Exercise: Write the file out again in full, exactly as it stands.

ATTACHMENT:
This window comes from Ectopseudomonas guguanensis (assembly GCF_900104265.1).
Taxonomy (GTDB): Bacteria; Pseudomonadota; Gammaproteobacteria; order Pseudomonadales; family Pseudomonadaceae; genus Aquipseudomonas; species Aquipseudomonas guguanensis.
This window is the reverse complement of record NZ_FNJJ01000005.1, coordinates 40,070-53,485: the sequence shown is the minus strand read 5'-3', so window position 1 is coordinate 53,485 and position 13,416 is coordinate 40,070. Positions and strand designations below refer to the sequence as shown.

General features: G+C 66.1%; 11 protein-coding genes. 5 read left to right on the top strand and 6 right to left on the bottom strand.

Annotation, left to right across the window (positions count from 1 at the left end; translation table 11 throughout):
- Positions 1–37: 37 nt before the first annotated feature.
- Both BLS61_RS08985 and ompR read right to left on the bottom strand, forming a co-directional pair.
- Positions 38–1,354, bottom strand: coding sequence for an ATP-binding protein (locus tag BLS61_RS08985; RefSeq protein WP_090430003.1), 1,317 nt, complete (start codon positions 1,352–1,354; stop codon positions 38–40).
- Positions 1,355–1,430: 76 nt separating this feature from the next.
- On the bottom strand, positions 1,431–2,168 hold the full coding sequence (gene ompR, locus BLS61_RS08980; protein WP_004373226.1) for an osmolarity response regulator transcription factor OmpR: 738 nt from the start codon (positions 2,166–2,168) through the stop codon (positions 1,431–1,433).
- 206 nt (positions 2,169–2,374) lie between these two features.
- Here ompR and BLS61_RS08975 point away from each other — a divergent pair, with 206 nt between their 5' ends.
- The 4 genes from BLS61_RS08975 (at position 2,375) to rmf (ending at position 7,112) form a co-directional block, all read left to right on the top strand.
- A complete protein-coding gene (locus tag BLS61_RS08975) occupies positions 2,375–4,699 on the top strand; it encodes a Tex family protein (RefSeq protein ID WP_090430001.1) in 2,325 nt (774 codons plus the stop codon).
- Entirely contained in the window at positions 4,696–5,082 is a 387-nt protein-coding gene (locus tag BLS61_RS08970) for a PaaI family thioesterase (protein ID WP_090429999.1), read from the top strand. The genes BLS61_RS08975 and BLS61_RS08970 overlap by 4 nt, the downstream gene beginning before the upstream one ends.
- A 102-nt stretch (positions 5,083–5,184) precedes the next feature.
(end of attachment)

This window comes from Ectopseudomonas guguanensis (assembly GCF_900104265.1).
Taxonomy (GTDB): Bacteria; Pseudomonadota; Gammaproteobacteria; order Pseudomonadales; family Pseudomonadaceae; genus Aquipseudomonas; species Aquipseudomonas guguanensis.
This window is the reverse complement of record NZ_FNJJ01000005.1, coordinates 40,070-53,485: the sequence shown is the minus strand read 5'-3', so window position 1 is coordinate 53,485 and position 13,416 is coordinate 40,070. Positions and strand designations below refer to the sequence as shown.

General features: G+C 66.1%; 11 protein-coding genes. 5 read left to right on the top strand and 6 right to left on the bottom strand.

Annotation, left to right across the window (positions count from 1 at the left end; translation table 11 throughout):
- Positions 1–37: 37 nt before the first annotated feature.
- Both BLS61_RS08985 and ompR read right to left on the bottom strand, forming a co-directional pair.
- Positions 38–1,354, bottom strand: coding sequence for an ATP-binding protein (locus tag BLS61_RS08985; RefSeq protein WP_090430003.1), 1,317 nt, complete (start codon positions 1,352–1,354; stop codon positions 38–40).
- Positions 1,355–1,430: 76 nt separating this feature from the next.
- On the bottom strand, positions 1,431–2,168 hold the full coding sequence (gene ompR, locus BLS61_RS08980; protein WP_004373226.1) for an osmolarity response regulator transcription factor OmpR: 738 nt from the start codon (positions 2,166–2,168) through the stop codon (positions 1,431–1,433).
- 206 nt (positions 2,169–2,374) lie between these two features.
- Here ompR and BLS61_RS08975 point away from each other — a divergent pair, with 206 nt between their 5' ends.
- The 4 genes from BLS61_RS08975 (at position 2,375) to rmf (ending at position 7,112) form a co-directional block, all read left to right on the top strand.
- A complete protein-coding gene (locus tag BLS61_RS08975) occupies positions 2,375–4,699 on the top strand; it encodes a Tex family protein (RefSeq protein ID WP_090430001.1) in 2,325 nt (774 codons plus the stop codon).
- Entirely contained in the window at positions 4,696–5,082 is a 387-nt protein-coding gene (locus tag BLS61_RS08970) for a PaaI family thioesterase (protein ID WP_090429999.1), read from the top strand. The genes BLS61_RS08975 and BLS61_RS08970 overlap by 4 nt, the downstream gene beginning before the upstream one ends.
- A 102-nt stretch (positions 5,083–5,184) precedes the next feature.